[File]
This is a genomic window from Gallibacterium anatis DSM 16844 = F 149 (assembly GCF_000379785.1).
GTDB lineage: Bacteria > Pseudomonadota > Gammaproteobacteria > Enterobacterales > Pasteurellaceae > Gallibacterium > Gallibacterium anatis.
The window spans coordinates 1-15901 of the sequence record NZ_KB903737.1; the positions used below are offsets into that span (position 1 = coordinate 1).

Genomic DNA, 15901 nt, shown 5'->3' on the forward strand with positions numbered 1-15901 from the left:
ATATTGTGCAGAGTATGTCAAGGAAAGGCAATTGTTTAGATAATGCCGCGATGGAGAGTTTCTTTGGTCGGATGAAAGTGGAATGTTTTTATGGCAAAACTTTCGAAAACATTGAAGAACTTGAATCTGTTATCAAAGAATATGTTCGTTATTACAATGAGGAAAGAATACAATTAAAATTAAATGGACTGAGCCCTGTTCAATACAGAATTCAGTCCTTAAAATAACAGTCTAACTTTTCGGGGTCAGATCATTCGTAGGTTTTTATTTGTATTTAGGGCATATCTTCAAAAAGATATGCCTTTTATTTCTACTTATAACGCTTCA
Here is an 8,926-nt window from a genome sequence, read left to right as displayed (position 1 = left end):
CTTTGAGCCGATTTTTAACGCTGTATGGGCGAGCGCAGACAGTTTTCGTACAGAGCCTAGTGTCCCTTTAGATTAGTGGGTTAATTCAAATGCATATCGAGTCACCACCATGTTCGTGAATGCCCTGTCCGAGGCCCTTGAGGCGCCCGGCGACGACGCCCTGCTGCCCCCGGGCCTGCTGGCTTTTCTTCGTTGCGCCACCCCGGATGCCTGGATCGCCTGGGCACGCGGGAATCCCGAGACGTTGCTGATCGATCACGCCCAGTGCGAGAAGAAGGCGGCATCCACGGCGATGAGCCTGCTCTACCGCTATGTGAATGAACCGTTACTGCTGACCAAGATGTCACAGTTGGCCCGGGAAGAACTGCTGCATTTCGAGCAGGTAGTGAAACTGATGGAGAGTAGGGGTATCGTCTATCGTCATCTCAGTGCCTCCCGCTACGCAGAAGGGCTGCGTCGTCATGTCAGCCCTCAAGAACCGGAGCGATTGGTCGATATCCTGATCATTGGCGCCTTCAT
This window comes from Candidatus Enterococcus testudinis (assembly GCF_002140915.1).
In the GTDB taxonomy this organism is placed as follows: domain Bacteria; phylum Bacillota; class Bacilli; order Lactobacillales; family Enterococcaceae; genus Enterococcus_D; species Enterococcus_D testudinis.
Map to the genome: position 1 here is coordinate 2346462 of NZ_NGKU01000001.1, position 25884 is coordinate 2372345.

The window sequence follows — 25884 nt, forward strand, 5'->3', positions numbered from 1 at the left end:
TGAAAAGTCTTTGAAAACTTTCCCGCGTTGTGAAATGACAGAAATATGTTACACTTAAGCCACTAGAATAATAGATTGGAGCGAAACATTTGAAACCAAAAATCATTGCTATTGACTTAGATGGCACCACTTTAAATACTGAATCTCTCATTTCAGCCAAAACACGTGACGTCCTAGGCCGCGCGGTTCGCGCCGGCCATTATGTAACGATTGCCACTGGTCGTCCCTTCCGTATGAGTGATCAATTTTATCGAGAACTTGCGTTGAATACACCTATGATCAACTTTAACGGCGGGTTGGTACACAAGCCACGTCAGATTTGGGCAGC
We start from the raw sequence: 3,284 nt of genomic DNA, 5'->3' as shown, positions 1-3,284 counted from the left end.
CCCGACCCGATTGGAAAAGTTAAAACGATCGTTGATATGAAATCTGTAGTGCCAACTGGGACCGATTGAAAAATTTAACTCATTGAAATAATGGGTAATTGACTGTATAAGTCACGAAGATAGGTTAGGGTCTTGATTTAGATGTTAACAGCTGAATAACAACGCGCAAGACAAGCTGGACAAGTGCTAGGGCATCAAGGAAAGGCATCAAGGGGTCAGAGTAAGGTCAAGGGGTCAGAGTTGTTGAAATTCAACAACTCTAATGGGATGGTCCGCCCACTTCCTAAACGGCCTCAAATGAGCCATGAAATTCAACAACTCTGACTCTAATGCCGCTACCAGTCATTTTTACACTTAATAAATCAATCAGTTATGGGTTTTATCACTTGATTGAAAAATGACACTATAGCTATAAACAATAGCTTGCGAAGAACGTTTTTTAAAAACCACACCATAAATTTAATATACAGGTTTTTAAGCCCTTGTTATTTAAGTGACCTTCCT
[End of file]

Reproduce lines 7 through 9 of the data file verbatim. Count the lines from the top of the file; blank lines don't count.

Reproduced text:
CTTTGAGCCGATTTTTAACGCTGTATGGGCGAGCGCAGACAGTTTTCGTACAGAGCCTAGTGTCCCTTTAGATTAGTGGGTTAATTCAAATGCATATCGAGTCACCACCATGTTCGTGAATGCCCTGTCCGAGGCCCTTGAGGCGCCCGGCGACGACGCCCTGCTGCCCCCGGGCCTGCTGGCTTTTCTTCGTTGCGCCACCCCGGATGCCTGGATCGCCTGGGCACGCGGGAATCCCGAGACGTTGCTGATCGATCACGCCCAGTGCGAGAAGAAGGCGGCATCCACGGCGATGAGCCTGCTCTACCGCTATGTGAATGAACCGTTACTGCTGACCAAGATGTCACAGTTGGCCCGGGAAGAACTGCTGCATTTCGAGCAGGTAGTGAAACTGATGGAGAGTAGGGGTATCGTCTATCGTCATCTCAGTGCCTCCCGCTACGCAGAAGGGCTGCGTCGTCATGTCAGCCCTCAAGAACCGGAGCGATTGGTCGATATCCTGATCATTGGCGCCTTCAT
This window comes from Candidatus Enterococcus testudinis (assembly GCF_002140915.1).
In the GTDB taxonomy this organism is placed as follows: domain Bacteria; phylum Bacillota; class Bacilli; order Lactobacillales; family Enterococcaceae; genus Enterococcus_D; species Enterococcus_D testudinis.